Religion and the Rise of Capitalism
The Influence of Religion on Economic Thinking and Economic Policy
A presentation and conversation with Professor Benjamin Friedman
Join all Harvard Clubs, SIGs, and Schools in the Northern California Region on Tuesday February 9th, from 5:00 to 6:30 for a presentation and conversation with Harvard Professor Benjamin M. Friedman.
Professor Friedman is one of the nation’s preeminent experts on economic policy, and he has written extensively on the broader relationship of economics to other lines of thinking. He will discuss his new book, “Religion and the Rise of Capitalism,” which will be released on January 26, 2021. (You can pre-order the book on Amazon here.)
This new book is a major reassessment of the foundations of modern economic thinking, examining the profound influence of an until-now unrecognized force – religion. Professor Friedman will share his research into how religious thinking has shaped economic thinking ever since the beginnings of modern Western economics. In addition, in light of the fact that we have just concluded a historic national election, he will focus on how early religious influences continue to shape our current-day debate over economic policy in the United States.
Questions can be sent to the event organizer, Amy Hanson (AB '92) at firstname.lastname@example.org.
Date: Tuesday, February 9, 2021
Time: 5:00 - 6:30 PM (PDT)
Location: Virtual (Link will be sent prior to the event)
Cost: Free and open to all! Please register below.
Space is limited - Reserve your seat now!
More about the book: "Religion and the Rise of Capitalism"
Critics of contemporary economics complain that belief in free markets–among economists as well as many ordinary citizens–is a form of religion. It turns out that, in a deeper, more historically grounded sense, there is something to this idea. Contrary to the conventional historical view of economics as an entirely secular product of the Enlightenment, Benjamin M. Friedman demonstrates that religion exerted a powerful influence from the outset. Friedman makes clear how the foundational transition in thinking about what we now call economics, beginning in the eighteenth century, was decisively shaped by what were then hotly contended lines of religious thought within the English-speaking Protestant world. Beliefs about God-given human character, about the afterlife, and about the purpose of our existence, were all under scrutiny in the world in which Adam Smith and his contemporaries lived. Friedman also explores how the resulting influences of religious thinking on economic thinking help to explain the sometimes puzzling stance of so many of our fellow citizens whose views about economic policies–and whose voting behavior–seems sharply at odds with what would be to their own economic benefit.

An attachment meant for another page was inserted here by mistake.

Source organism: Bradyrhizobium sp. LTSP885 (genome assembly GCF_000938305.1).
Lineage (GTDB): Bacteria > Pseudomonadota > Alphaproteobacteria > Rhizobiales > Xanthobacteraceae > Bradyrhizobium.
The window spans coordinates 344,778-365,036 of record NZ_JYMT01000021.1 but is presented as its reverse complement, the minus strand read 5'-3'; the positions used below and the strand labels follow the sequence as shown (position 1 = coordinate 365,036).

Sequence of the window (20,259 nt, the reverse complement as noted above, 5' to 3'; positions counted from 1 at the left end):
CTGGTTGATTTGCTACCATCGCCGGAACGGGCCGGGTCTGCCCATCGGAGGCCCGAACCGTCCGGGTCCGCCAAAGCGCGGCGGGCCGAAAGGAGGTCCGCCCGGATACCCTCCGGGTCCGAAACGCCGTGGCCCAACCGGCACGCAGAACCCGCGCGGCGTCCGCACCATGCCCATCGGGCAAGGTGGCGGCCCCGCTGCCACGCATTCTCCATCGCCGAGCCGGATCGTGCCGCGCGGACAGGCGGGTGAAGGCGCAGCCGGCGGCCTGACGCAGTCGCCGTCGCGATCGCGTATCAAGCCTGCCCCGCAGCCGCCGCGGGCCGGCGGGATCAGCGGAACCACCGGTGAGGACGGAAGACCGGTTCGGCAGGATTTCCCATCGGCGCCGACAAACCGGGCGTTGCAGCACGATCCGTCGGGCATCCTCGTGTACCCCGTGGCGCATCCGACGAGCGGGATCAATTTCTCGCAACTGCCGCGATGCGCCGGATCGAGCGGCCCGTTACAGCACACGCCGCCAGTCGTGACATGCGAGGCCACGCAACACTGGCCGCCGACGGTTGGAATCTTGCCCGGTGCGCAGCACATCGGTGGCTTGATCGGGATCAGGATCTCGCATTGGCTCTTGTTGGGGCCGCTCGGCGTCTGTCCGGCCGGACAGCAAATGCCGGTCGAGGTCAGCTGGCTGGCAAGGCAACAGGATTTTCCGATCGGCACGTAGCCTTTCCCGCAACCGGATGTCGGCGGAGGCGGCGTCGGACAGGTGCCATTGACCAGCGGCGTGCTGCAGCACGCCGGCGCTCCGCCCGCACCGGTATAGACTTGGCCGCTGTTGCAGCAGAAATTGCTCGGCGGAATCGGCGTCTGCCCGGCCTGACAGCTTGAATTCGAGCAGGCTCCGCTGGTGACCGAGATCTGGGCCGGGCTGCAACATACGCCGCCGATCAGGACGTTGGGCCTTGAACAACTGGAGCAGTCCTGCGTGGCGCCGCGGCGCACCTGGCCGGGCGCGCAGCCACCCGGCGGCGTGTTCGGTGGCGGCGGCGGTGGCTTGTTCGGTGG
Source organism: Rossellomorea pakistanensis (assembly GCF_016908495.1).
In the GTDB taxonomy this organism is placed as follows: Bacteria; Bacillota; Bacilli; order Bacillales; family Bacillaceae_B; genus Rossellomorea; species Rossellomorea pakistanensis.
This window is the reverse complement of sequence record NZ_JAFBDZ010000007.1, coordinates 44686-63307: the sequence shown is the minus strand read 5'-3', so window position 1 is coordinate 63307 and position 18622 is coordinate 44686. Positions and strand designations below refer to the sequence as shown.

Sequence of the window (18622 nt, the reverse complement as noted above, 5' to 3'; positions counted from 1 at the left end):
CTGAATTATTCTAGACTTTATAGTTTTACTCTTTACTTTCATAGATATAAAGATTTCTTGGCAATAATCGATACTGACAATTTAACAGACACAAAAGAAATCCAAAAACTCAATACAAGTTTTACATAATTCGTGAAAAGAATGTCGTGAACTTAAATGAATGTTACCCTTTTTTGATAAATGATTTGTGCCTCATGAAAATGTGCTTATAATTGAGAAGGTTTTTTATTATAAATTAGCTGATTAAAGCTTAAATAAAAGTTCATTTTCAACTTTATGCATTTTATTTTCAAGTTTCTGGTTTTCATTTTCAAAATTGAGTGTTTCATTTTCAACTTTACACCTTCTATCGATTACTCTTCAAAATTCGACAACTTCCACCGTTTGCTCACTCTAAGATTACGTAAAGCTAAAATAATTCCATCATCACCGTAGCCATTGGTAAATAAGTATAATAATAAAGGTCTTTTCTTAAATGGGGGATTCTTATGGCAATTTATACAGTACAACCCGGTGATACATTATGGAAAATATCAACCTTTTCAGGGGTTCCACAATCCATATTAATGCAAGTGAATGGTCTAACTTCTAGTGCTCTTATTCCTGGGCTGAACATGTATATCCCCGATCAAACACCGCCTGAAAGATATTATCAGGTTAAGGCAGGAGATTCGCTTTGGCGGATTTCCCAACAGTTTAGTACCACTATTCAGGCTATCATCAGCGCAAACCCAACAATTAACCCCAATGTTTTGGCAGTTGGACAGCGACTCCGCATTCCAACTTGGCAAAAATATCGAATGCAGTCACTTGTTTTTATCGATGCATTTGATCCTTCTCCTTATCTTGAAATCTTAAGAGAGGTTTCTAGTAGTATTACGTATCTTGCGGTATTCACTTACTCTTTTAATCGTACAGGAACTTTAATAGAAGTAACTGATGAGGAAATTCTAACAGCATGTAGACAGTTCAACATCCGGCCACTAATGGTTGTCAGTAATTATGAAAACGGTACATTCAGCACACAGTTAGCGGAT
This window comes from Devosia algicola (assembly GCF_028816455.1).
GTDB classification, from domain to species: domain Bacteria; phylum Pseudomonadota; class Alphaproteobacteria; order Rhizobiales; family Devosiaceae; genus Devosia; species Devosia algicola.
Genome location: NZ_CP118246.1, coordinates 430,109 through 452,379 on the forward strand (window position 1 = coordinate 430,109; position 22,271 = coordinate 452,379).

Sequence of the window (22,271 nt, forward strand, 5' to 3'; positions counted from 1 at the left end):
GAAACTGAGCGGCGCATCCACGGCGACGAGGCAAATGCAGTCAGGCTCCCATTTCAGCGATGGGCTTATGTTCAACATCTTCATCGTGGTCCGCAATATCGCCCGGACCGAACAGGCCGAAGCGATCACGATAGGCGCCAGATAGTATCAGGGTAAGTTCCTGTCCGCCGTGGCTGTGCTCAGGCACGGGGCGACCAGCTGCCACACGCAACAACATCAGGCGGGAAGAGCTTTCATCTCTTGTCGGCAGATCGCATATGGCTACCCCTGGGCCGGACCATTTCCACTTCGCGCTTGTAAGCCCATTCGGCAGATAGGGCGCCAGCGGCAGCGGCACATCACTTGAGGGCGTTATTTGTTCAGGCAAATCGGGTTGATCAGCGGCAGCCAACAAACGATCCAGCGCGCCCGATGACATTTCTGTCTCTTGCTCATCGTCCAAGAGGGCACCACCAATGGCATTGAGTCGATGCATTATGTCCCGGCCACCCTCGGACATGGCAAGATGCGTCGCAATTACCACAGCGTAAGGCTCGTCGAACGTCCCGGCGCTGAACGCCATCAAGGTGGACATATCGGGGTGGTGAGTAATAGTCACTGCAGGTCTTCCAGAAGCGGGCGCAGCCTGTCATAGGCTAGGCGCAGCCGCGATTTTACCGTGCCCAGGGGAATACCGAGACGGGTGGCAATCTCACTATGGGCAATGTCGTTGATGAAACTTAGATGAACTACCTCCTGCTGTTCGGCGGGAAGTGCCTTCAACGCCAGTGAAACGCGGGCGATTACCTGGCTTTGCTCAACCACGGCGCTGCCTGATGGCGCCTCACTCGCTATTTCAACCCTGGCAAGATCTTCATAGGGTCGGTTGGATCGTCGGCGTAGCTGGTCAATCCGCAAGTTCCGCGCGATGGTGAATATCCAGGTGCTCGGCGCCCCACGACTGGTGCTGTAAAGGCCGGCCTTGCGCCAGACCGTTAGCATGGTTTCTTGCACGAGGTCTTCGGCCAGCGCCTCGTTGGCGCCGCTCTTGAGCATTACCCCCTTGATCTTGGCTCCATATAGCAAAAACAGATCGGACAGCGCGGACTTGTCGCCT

Professor Benjamin M. Friedman is the William Joseph Maier Professor of Political Economy, and formerly Chairman of the Department of Economics, at Harvard University. His best known books among the general public are The Moral Consequences of Economic Growth (Knopf) and Day of Reckoning: The Consequences of American Economic Policy Under Reagan and After (Random House). His newest book, Religion and the Rise of Capitalism (Knopf), will be published in January 2021. He has also written and/or edited fourteen other books, and more than 150 articles in professional journals, aimed primarily at economists and economic policymakers. Much of this work has focused on economic policy, and in particular on the role of the financial markets in shaping how monetary and fiscal policies affect overall economic activity. He is also a frequent contributor to publications reaching a broader audience, including especially The New York Review of Books.
Professor Friedman's current professional activities include serving as a director of the Private Export Funding Corporation, a trustee of the Pioneer Funds, and a director of the Council for Economic Education. He was also a long-time director and member of the editorial board of the Encyclopaedia Britannica. In addition, he has served as director of financial markets and monetary economics research at the National Bureau of Economic Research, as a member of the National Science Foundation Subcommittee on Economics, as an adviser to the Congressional Budget Office and to the Federal Reserve Bank of New York, as a trustee of the College Retirement Equities Fund, and as a director of the American Friends of Cambridge University. He is a member of the American Academy of Arts and Sciences and the Council on Foreign Relations.
Professor Friedman received the A.B., A.M. and Ph.D. degrees in economics from Harvard University; during his graduate study at Harvard he was a Junior Fellow of the Society of Fellows. In addition, he received the M.Sc. degree in economics and politics from King's College, Cambridge (U.K.), where he studied as a Marshall Scholar. Among other distinctions, he has received the George S. Eccles Prize, awarded annually for excellence in writing about economics; the John R. Commons Award, given every two years in recognition of contributions to economics; and the Medal of the Italian Senate.
Amy Hanson AB '92